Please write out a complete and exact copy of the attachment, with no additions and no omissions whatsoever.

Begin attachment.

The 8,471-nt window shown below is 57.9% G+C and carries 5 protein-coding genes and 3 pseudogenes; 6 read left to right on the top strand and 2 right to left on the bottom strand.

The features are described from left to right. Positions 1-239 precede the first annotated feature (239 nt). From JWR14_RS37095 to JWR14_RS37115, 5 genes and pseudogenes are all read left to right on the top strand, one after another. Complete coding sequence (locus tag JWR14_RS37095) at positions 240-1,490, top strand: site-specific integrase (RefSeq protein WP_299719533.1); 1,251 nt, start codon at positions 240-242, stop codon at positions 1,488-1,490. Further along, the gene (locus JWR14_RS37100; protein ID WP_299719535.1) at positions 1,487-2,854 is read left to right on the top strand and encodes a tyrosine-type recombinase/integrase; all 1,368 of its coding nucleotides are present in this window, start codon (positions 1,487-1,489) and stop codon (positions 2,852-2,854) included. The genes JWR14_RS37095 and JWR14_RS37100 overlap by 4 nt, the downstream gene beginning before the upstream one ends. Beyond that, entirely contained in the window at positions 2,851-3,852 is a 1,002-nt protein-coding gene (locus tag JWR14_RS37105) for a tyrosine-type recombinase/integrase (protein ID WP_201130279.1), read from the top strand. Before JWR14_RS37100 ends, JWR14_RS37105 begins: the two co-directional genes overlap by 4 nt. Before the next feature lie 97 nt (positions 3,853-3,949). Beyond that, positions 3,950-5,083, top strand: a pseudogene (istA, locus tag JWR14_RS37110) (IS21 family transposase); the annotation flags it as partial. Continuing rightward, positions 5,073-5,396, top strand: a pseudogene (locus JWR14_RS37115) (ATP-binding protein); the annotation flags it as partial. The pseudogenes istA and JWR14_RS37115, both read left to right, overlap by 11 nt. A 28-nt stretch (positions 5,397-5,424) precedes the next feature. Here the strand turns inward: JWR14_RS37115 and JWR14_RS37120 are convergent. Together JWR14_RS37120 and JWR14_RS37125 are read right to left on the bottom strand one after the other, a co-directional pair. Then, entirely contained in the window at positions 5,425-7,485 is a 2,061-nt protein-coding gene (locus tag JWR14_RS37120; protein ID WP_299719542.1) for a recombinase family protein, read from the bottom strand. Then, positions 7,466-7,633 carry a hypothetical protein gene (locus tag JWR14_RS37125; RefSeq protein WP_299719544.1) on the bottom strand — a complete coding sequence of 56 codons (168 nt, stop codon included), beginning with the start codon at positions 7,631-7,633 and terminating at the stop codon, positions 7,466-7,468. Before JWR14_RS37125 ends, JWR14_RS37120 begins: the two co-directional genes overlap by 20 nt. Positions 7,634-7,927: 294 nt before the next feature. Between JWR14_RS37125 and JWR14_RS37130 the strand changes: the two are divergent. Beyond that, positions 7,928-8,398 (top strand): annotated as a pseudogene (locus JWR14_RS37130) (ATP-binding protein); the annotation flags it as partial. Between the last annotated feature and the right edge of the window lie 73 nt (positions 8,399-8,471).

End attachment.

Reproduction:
The 8,471-nt window shown below is 57.9% G+C and carries 5 protein-coding genes and 3 pseudogenes; 6 read left to right on the top strand and 2 right to left on the bottom strand.

The features are described from left to right. Positions 1-239 precede the first annotated feature (239 nt). From JWR14_RS37095 to JWR14_RS37115, 5 genes and pseudogenes are all read left to right on the top strand, one after another. Complete coding sequence (locus tag JWR14_RS37095) at positions 240-1,490, top strand: site-specific integrase (RefSeq protein WP_299719533.1); 1,251 nt, start codon at positions 240-242, stop codon at positions 1,488-1,490. Further along, the gene (locus JWR14_RS37100; protein ID WP_299719535.1) at positions 1,487-2,854 is read left to right on the top strand and encodes a tyrosine-type recombinase/integrase; all 1,368 of its coding nucleotides are present in this window, start codon (positions 1,487-1,489) and stop codon (positions 2,852-2,854) included. The genes JWR14_RS37095 and JWR14_RS37100 overlap by 4 nt, the downstream gene beginning before the upstream one ends. Beyond that, entirely contained in the window at positions 2,851-3,852 is a 1,002-nt protein-coding gene (locus tag JWR14_RS37105) for a tyrosine-type recombinase/integrase (protein ID WP_201130279.1), read from the top strand. Before JWR14_RS37100 ends, JWR14_RS37105 begins: the two co-directional genes overlap by 4 nt. Before the next feature lie 97 nt (positions 3,853-3,949). Beyond that, positions 3,950-5,083, top strand: a pseudogene (istA, locus tag JWR14_RS37110) (IS21 family transposase); the annotation flags it as partial. Continuing rightward, positions 5,073-5,396, top strand: a pseudogene (locus JWR14_RS37115) (ATP-binding protein); the annotation flags it as partial. The pseudogenes istA and JWR14_RS37115, both read left to right, overlap by 11 nt. A 28-nt stretch (positions 5,397-5,424) precedes the next feature. Here the strand turns inward: JWR14_RS37115 and JWR14_RS37120 are convergent. Together JWR14_RS37120 and JWR14_RS37125 are read right to left on the bottom strand one after the other, a co-directional pair. Then, entirely contained in the window at positions 5,425-7,485 is a 2,061-nt protein-coding gene (locus tag JWR14_RS37120; protein ID WP_299719542.1) for a recombinase family protein, read from the bottom strand. Then, positions 7,466-7,633 carry a hypothetical protein gene (locus tag JWR14_RS37125; RefSeq protein WP_299719544.1) on the bottom strand — a complete coding sequence of 56 codons (168 nt, stop codon included), beginning with the start codon at positions 7,631-7,633 and terminating at the stop codon, positions 7,466-7,468. Before JWR14_RS37125 ends, JWR14_RS37120 begins: the two co-directional genes overlap by 20 nt. Positions 7,634-7,927: 294 nt before the next feature. Between JWR14_RS37125 and JWR14_RS37130 the strand changes: the two are divergent. Beyond that, positions 7,928-8,398 (top strand): annotated as a pseudogene (locus JWR14_RS37130) (ATP-binding protein); the annotation flags it as partial. Between the last annotated feature and the right edge of the window lie 73 nt (positions 8,399-8,471).